How Do You Set Up Your Sales Enablement Team For Success?

If you are in a sales enablement role, you probably provide a lot of enablement services for your target audiences. Those services likely include various training services, customer-facing and internal content, some sales coaching and various sales tools.

How do you make sure that the production of your enablement services ensures quality, efficiency and scalability? (click to tweet)

How do you feel when facing a deadline for your new onboarding program or product launch? Do you have all of your ducks in a row? Does everyone involved know what to do and when? Do they know their roles and responsibilities along the process of creating, say, a new playbook or value messaging training service? Are all of the steps that have to be taken based on some sort of enablement production process everyone is following?

Or do you feel nervous, spending most of your time convincing your peers in other functions that your enablement tasks are top priority and have to be done in between to meet the deadline?

Let’s look at some data from our 4th Annual Sales Enablement Study:

  • Only 25% of organizations have some sort of production process for their sales enablement services in place. (click to tweet)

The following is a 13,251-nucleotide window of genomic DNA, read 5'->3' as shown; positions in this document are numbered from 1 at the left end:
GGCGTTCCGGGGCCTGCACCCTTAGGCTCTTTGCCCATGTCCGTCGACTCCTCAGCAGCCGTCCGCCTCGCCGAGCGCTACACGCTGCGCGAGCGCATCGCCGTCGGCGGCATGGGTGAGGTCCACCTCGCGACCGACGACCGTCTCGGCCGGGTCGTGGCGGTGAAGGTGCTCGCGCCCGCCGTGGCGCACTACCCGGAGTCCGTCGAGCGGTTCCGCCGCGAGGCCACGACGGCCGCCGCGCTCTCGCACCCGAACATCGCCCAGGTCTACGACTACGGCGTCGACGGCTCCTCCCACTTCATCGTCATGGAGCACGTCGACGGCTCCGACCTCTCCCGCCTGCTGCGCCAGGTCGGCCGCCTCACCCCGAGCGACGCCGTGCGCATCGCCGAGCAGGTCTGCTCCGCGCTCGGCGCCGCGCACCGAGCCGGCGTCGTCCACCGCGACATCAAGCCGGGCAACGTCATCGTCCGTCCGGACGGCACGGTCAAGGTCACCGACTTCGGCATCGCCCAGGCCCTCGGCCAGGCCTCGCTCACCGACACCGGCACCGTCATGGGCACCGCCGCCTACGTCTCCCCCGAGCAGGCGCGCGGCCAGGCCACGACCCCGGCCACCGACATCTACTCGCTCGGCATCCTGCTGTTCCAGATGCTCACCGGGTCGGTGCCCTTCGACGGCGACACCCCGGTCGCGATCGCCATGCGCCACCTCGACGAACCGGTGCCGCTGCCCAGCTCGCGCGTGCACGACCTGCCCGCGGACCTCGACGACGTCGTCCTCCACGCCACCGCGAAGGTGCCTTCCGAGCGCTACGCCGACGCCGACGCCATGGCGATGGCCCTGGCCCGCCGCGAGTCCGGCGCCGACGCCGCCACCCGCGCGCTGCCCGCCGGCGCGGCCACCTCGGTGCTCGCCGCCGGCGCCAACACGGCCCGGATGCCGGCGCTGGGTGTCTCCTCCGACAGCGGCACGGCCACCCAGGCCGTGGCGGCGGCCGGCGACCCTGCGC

• Only 38.9% of organizations have their cross-functional collaboration efforts formalized, which means they have at least defined the responsible roles per sales enablement service type. (click to tweet)

Most enablement leaders possess the skills to “get things done,” and they are often admired for that. If you thrive on being the master of chaos and enjoy reinventing the wheel every time, I get that. But I have to tell you that those ad hoc approaches are not in the best interest of your role and your organization’s sales performance, because how you approach cross-functional collaboration and the production of your enablement services does matter.

Organizations that follow a formal production process for their enablement services ensure more consistency, better quality, better scalability – and better results. (click to tweet)

They set themselves up for better performance. Again, citing results from our 4th Annual Sales Enablement Study:

  • The 25% of organizations that follow some sort of formal production process achieve win rates for forecast deals of 54.5%, which is 5 points better than the study’s average of 49.5%. (click to tweet)
  • The 27.2% of organizations that produce their enablement services in an ad hoc manner, without any process in place, must not be underestimated: win rates were 43.5%, which is 6 points below the study’s average. (click to tweet)

We saw similar results regarding a formalized collaboration approach. Organizations that define the responsible and accountable roles for each sales enablement service show slightly better productivity. Ideally, they also have defined what roles should be consulted or informed.

How do you get better with the “inner workings” of sales enablement, with a collaboration model and a production process?